Well, it sort of was … but then it really wasn’t. The Paul Gauguin painting titled Nafea faa Ipoipo (When Will You Marry?) sold for a whopping $300 million in 2015, making it the “world’s most expensive painting”–supposedly.
However, that title has now be revoked because the painting didn’t actually sell for that price. In fact, it sold for $90 million less, at $210 million. This means it no longer holds rank with Willem de Kooning’s Interchange, which The New York Times reported sold for $300 million to the founder of Citadel, Kenneth C. Griffin, in 2016.
So what caused such a costly mishap? Mick Jagger did–the “Mick Jagger of Art Auctions,” that is.
The ‘Gentleman’s Agreement’
A lawsuit filed by art dealer Simon de Pury (aka Art-Mick Jagger) over a $10 million commission from the sale has revealed the real purchase price of the Gauguin painting, according to an article published by The Telegraph.
The study of two Tahitian girls painted by Gauguin circa 1892 was sold by Rudolph Staechelin, a retired Sotheby’s executive, to the royal family of Qatar in 2014. But de Pury laid down some serious groundwork starting back in 2012. And, he says a “gentleman’s agreement” was put in place to pay him handsomely for the sale.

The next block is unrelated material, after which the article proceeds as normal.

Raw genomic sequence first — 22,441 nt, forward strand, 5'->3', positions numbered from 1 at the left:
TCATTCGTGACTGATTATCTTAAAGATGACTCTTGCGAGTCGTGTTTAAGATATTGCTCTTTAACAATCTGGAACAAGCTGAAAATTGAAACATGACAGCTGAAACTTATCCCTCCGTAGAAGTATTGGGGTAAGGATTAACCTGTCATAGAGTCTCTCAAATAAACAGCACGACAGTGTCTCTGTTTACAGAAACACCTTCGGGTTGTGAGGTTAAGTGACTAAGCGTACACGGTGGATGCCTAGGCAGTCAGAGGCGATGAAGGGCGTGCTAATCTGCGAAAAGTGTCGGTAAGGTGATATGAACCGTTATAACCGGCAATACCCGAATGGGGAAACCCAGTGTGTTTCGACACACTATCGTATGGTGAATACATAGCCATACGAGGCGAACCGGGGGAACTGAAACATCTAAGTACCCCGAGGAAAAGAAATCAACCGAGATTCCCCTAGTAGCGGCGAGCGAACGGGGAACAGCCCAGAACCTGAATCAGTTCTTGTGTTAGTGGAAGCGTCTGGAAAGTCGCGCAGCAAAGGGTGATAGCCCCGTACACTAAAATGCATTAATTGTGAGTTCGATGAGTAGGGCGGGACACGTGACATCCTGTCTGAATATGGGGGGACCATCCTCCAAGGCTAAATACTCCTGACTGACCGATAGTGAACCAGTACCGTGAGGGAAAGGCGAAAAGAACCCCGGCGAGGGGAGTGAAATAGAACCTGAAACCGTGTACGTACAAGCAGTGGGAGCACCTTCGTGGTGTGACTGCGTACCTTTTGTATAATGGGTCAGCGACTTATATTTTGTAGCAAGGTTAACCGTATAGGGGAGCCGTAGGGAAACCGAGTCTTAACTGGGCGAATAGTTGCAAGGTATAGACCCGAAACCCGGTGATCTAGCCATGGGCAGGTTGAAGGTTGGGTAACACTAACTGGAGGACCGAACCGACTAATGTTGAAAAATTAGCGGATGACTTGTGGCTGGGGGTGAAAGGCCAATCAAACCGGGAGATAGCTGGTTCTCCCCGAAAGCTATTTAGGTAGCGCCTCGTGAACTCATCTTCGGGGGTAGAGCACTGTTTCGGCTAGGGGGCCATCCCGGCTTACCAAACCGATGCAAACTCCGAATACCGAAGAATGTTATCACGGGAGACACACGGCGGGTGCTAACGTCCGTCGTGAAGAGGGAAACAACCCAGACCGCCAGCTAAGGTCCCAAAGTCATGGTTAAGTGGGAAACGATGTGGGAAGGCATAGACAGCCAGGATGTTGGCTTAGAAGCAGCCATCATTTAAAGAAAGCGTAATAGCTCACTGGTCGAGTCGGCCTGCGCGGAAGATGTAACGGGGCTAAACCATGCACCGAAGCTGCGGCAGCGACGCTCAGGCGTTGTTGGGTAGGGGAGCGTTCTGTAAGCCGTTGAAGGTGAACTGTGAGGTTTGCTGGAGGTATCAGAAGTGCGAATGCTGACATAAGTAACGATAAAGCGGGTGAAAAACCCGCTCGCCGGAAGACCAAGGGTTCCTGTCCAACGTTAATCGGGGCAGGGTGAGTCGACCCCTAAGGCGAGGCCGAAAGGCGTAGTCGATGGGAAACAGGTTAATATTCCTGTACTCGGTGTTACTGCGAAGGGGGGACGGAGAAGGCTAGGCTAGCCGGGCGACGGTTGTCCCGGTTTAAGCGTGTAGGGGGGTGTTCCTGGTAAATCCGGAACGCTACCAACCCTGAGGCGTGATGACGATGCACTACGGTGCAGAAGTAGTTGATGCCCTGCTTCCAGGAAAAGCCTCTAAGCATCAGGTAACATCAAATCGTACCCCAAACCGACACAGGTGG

In fact, The Telegraph reports the purchase was finalized following a series of meetings between de Pury and Guy Bennett, a former Christie’s expert who now buys art on behalf of the Emir of Qatar. And, after discussing the potential sale with Bennett, de Pury approached Staechelin–an old school friend–to see if he had any interest in selling the painting.
“At that point, [Staechelin] said he would not sell for less than $250 million, and negotiations stalled,” notes The Telegraph. “They resumed in 2014, and the sale went through; but [de] Pury’s commission never materialized.”
According to Staechelin’s claims made to the court, de Pury “lured him to the table by saying the Qataris were willing to pay $230 million,” continues The Telegraph. “[And] de Pury claims that he put the $230 million figure to [Bennett], but it was rejected due to the ‘changing tastes’ of the Qataris.”
The Gauguin painting had been in the Staechelin’s family for over 100 years.